And so Pentecost largely rejected the feast of Tabernacles. This was the equivalent of Israel refusing to leave Mount Sinai when God said to go all the way to the Promised Land.
It is unfortunate, then, that a movement soon sprang up in the 1950's and 1960's that had a half-truth of Tabernacles. It called itself "The Manifested Sons of God." While they had a revelation of Tabernacles, they presented it as if they had already been perfected. They taught that all one has to do is THINK one is perfect, and that makes it so. It was based upon positive thinking, not upon a spiritual process.
Thus, many rejected not only the messengers, but also the message of Tabernacles. They used the faulty messengers as an excuse to reject Tabernacles, instead of discerning the truth of the Tabernacles Word.
It is not so much the rejection of a message per se that is the problem. The problem is a matter of the heart, not of doctrinal acceptance. The doctrines, or teachings, help to facilitate heart changes, of course, but they are external in themselves. I have met many Baptists (for instance) who reject Pentecostalism itself, who have not had a Pentecostal experience as such, but yet they know what it means to be led by the Spirit and to hear His voice. To me, that is the essence of Pentecost, and these Baptists are therefore Pentecostal in the eyes of God--maybe even more than many who carry the Pentecostal label.
There are many who do not accept Tabernacles as a doctrine, but yet they live it in their hearts. They have read Heb. 6:1, and it has stirred their hearts:
"Therefore leaving the elementary teaching about the Christ, let us press on to maturity, not laying again a foundation of repentance from dead works and of faith toward God."
Such people have also read Heb. 4:1, and it has motivated them to go all the way to the Promised Land:
"Therefore, let us fear lest, while a promise remains of entering His rest, any one of you should seem to have come short of it."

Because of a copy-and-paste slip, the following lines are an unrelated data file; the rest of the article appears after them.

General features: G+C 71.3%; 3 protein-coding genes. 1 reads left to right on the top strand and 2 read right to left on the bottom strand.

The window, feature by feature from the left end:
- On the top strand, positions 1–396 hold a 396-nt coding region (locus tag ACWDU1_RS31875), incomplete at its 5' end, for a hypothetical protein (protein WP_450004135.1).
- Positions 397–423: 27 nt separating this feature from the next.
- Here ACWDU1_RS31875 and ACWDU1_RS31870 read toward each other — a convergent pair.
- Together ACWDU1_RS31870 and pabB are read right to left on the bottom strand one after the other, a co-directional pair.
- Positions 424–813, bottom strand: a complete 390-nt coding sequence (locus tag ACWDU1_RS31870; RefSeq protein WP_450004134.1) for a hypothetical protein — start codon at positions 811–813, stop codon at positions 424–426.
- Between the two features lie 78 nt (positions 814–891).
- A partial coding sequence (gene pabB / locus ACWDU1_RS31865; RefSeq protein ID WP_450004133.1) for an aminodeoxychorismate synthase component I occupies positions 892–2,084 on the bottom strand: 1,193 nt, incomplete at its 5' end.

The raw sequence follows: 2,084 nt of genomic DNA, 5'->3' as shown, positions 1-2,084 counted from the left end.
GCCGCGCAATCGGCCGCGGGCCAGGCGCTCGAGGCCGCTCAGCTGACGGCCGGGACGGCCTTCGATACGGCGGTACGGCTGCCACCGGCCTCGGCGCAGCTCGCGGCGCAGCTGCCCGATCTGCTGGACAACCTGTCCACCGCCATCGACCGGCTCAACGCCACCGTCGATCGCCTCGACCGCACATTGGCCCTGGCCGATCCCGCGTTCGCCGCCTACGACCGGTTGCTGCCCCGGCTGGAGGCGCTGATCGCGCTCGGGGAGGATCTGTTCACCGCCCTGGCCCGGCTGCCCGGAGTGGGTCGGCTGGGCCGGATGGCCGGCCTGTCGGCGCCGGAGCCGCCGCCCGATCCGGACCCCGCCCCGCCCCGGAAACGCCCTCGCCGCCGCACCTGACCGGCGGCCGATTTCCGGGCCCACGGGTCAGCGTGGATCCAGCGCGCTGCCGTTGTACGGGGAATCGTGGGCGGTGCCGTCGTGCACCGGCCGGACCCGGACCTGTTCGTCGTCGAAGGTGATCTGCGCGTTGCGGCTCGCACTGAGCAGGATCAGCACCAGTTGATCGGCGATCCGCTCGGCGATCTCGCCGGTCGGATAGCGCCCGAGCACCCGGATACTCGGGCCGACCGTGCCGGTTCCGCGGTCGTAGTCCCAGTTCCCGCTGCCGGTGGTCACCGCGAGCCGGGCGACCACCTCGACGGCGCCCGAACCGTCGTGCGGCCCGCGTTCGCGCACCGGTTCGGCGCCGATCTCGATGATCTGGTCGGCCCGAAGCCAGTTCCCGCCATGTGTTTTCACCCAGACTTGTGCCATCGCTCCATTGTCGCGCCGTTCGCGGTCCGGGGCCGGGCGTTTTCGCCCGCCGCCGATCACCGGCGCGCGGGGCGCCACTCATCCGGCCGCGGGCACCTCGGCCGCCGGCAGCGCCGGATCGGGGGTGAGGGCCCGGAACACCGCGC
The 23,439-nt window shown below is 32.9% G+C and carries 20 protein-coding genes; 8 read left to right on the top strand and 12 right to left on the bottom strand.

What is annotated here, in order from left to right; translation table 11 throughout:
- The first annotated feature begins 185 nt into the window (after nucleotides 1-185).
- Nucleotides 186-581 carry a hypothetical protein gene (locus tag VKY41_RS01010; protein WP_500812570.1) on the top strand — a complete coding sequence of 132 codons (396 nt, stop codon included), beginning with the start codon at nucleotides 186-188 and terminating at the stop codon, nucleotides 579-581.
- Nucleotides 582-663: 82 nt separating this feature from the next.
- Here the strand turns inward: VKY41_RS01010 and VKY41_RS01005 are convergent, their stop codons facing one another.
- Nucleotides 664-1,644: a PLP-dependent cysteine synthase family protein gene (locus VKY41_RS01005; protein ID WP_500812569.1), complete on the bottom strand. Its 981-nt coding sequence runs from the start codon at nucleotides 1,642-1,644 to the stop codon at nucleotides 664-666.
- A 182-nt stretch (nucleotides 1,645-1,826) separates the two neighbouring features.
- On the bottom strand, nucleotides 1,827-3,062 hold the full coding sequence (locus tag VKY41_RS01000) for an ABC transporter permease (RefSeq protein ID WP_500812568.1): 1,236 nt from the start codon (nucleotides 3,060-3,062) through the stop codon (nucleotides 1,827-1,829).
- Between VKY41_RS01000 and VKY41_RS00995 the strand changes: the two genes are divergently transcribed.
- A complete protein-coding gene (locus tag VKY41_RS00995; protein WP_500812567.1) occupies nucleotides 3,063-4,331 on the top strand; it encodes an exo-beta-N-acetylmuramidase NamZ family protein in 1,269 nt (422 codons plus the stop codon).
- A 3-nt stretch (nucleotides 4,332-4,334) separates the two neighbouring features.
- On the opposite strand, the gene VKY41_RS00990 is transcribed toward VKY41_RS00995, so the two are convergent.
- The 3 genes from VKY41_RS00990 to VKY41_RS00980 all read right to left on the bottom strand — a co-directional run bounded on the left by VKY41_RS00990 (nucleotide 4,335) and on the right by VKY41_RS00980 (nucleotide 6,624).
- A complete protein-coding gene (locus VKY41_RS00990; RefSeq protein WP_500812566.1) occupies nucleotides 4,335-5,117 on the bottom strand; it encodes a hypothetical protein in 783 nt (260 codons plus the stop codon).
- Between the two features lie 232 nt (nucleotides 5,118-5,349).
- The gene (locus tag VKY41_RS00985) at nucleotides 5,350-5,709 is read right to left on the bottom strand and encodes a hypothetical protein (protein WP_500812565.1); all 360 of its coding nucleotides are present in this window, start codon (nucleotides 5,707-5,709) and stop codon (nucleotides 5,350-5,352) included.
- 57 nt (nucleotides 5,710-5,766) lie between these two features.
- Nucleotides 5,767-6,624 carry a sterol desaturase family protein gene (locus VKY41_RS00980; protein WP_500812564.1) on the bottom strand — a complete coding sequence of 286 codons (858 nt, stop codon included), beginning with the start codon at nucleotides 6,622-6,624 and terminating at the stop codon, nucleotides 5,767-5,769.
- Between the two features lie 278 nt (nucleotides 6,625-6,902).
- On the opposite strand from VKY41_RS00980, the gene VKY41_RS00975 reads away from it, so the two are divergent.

If a believer sincerely prays in his heart that God would lead Him fully into His rest, and is able to overcome the mental obstacles, or idols of the heart, there is no doubt that God will answer that prayer--with or without in-depth doctrinal understanding. The greatest value of learning about Tabernacles is that it helps overcome and overthrow the idols of the heart, which act as mental blockages.
Probably the biggest obstacle to birthing the Manchild is the fact that the Church has substituted the hope of "going to heaven" for the hope of bringing Christ to birth. The Promised Land is not heaven. The Promised Land is the Kingdom of God, which is fully come when His glory covers the whole earth.
The Promise of immortality is not the promise to release us from the body so that we can live in a purely spiritual existence in heaven. When Paul spoke of us coming into immortality (2 Cor. 5:1-4), our spirit was not in need of immortality. It is the BODY that needs immortality. The promise of Tabernacles is to receive a glorified body, the kind that Jesus had after His resurrection. It is a body in which we are able to go back and forth between heaven and earth.
The beginning of salvation (i.e., "justification") is the revelation of Passover. The sanctification process, whereby He is saving us daily, is the revelation of Pentecost. But the goal of salvation is revealed in the feast of Tabernacles. To fall short of this promise is to inadvertently miscarry or deliberately abort the Manchild.
Model Prayer: "Father, work in my heart to bring Christ in me to full birth through the revelation of the feast of Tabernacles. Thank-you for answering my prayer."